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UPDATE 3:00pm Pacific Time 12/18: Instagram has rescinded its position. I applaud them. I hope what comes back (and it will) will be better, and more in accordance with the community they created in the first place. Check out co-founder statement here.
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NEWS: You might remember the well-known mobile phone app Instagram made big news a few months back when it was acquired by Facebook (FB) for $1 billion. Instagram is back in the news today, especially…ahem…with creatives and photographers, with an update to its terms of service that will let the company sell users’ photos to other companies.

The new terms of use (below for your reference), effective January 16, have many changes — but the biggest changes came in the section about users’ rights. “A business or other entity may pay” Instagram to display users’ photos and other details “in connection with paid or sponsored content or promotions, without any compensation to you.”

Users can’t opt out of the new provisions. The only way to avoid them is to delete your Instagram account.

This is a rather large change effing ginormous change in the terms. The current terms simply note that “Instagram may place such advertising and promotions on the Instagram Services or on, about, or in conjunction with your Content.” The new terms make it a “sub-licensable” agreement, with an updated emphasis seemingly focused on Instagram’s ability give content to third parties. In addition, users waive their rights to a class-action lawsuit or class-wide arbitration. A note at the top of the new terms, in bolded caps, says that any dispute between Instagram and a user “will be resolved by binding, individual arbitration,” unless the user opts out of the provision in writing. (If you want to do that, you need to snail mail in your opt-out statement. The address is buried in the Terms of Use: search for “Arbitration Opt-out.”)

ANALYSIS: Instagram is blowing it hard on both the WHAT (selling out your images with no profit to you) and the HOW…by changing the ToC to gobble up your imagery bound to by using the service after allowing users to build up huge followings and large libraries of imagery. Lame sauce and an assault on your work.

Let’s call it what it is… this idea isn’t new, it’s just a shitty way – the shittiest way – of going about monetization. In truth, I had plans to allow photographers to opt into a sales program as a source of income for photogs if they so desired back in 2009 when I launched Best Camera app, the first photo app to share images direct to social networks (top 20 App of 2009 – Wired, NYTimes, Macworld, etc), but there were key differences then…the same key differences that, if I were in charge of Instagram’s ToC (and what I had in my roadmap for Best Camera before it was derailed), could make/have made a huge benefit for photographers. Here’s a different approach that would be acceptable

1. Make the program an opt in program. Check a box in your user settings that says “this image can be sold (or x’d or y’d whatever)”, with some legal jargon, and have only those images be available in the marketplace. Make it image specific. For the people who want to manage that – who want to earn money – this won’t be a burden. For those who don’t want to play, it’ snot an issue.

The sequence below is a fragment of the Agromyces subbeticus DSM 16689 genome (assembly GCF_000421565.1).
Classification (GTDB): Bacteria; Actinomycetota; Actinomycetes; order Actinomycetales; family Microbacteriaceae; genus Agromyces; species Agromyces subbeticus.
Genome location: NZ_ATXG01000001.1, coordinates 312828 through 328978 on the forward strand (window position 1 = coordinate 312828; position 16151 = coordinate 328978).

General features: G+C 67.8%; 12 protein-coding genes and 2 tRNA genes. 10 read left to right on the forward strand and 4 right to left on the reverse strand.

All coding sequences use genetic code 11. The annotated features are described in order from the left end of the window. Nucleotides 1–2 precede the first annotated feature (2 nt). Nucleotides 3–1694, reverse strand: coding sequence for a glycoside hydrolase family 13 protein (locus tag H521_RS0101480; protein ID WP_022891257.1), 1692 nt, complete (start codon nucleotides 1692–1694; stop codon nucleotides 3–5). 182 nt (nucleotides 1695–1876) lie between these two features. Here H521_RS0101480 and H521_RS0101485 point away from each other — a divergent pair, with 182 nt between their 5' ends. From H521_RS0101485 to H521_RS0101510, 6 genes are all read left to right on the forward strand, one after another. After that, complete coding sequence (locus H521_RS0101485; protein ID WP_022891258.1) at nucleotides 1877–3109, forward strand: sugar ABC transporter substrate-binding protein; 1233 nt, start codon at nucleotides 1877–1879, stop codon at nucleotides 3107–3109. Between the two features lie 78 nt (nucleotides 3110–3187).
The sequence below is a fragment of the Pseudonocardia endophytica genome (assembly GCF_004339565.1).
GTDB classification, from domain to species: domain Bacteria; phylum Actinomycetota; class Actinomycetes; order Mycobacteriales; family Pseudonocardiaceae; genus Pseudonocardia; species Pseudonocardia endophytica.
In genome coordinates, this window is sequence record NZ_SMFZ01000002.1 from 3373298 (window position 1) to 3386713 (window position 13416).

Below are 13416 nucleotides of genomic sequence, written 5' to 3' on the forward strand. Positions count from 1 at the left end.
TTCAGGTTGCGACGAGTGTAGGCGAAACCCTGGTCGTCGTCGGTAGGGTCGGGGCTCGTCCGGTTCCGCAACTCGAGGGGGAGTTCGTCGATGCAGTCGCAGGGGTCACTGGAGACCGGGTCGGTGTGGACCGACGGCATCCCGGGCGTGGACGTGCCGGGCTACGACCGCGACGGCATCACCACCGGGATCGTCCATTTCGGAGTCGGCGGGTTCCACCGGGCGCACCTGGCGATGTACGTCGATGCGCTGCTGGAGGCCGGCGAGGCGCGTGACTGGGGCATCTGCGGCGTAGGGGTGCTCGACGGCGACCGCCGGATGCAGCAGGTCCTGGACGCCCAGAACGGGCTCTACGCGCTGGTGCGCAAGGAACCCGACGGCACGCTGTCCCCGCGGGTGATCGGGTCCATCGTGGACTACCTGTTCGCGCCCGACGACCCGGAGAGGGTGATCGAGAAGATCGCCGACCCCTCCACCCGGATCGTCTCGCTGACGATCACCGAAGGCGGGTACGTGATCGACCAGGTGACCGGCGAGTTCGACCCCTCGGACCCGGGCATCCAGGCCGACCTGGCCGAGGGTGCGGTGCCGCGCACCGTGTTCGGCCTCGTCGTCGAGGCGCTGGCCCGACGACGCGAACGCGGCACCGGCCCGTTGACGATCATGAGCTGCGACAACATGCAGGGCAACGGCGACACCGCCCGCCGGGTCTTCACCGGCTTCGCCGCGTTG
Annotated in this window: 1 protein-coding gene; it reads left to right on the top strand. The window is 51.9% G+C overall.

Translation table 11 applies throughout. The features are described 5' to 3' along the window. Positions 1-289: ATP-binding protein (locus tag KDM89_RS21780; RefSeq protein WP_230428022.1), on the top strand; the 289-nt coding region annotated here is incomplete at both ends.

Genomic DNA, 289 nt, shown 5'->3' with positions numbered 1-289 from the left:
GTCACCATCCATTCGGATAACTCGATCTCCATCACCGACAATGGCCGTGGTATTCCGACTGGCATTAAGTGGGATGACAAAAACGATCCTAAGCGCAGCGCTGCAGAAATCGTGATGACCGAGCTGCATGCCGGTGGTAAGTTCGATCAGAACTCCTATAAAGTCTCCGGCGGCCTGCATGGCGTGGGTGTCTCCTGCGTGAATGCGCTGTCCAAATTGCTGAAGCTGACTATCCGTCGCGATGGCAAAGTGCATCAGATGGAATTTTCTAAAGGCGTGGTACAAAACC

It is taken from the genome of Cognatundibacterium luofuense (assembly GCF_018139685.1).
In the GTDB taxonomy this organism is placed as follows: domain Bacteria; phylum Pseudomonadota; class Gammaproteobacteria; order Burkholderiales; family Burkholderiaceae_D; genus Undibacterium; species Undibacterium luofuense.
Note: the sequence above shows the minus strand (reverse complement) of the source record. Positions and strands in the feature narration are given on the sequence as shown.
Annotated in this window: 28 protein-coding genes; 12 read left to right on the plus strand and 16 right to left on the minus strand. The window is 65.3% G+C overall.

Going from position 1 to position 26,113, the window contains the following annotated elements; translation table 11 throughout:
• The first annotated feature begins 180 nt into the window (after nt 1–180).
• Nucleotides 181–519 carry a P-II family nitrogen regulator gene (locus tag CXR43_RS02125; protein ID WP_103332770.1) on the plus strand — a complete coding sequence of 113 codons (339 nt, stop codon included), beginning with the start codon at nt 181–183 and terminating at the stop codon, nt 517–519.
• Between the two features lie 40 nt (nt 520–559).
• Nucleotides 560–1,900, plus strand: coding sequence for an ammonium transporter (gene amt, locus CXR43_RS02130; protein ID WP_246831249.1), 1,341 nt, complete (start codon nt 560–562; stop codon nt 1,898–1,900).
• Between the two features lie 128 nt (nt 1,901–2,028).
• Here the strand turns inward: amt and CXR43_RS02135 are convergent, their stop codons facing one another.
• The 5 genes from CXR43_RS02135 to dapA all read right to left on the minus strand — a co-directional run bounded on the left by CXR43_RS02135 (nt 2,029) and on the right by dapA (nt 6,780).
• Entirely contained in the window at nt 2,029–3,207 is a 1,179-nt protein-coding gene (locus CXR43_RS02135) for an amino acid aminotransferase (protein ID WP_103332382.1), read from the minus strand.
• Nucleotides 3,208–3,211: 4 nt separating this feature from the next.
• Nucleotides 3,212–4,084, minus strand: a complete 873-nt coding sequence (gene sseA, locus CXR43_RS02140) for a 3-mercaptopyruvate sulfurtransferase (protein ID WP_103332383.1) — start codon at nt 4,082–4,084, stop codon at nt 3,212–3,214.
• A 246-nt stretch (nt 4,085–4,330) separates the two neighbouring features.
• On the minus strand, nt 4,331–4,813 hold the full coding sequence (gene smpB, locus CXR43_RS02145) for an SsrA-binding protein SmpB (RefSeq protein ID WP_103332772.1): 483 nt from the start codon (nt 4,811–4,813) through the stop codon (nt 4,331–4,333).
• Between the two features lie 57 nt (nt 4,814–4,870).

2. Assuming #1 above, then split the revenue with the photographer. As the creator, you should own the right to exploit the work you create. A simple rev share would generate tons of dough and be perceived as a win for photography, not an attack on it by a multi billion dollar company.

There are just two things that could have changed today’s news into a huge win instead of a f*&king disaster. And FWIW, there are 100 other ways to monetize their platform that could be a win for content creators instead of an assault. If they need help, Kevin (founder), just give me a ring. I’ll help outline some alt options for you.

I’m flattered that not so long ago Instagram was a lift and stamp copy of Best Camera. I had my reasons for letting BC go that way and I think they did a marvelous job of executing – better than I ever could have done, especially without giving up my career as an artist. I love the results of what they’ve been able to build, almost flawlessly to date, a massive global community creating photos! But let’s face it. Instagram was a silicon valley startup on its second pivot (translation: tap into something hot right now and try to make it happen to get your investors money back…which they did). They saw market opportunity, not photography. The founders are nice guys (we have lots of the same friends) who certainly “like” photography, but they are not photographers, and they don’t have the sensitivities IMHO required to navigate the creators’ landscape (or if they have them, we have’t seen them yet…). I hope they can recover. For them, for you. I actually think they CAN recover. These guys are super smart and I’ll be in support of them if they can change and adapt to what the world wants – fair terms. But… For now, I recommend that those of you on the platform let them know that this isn’t cool.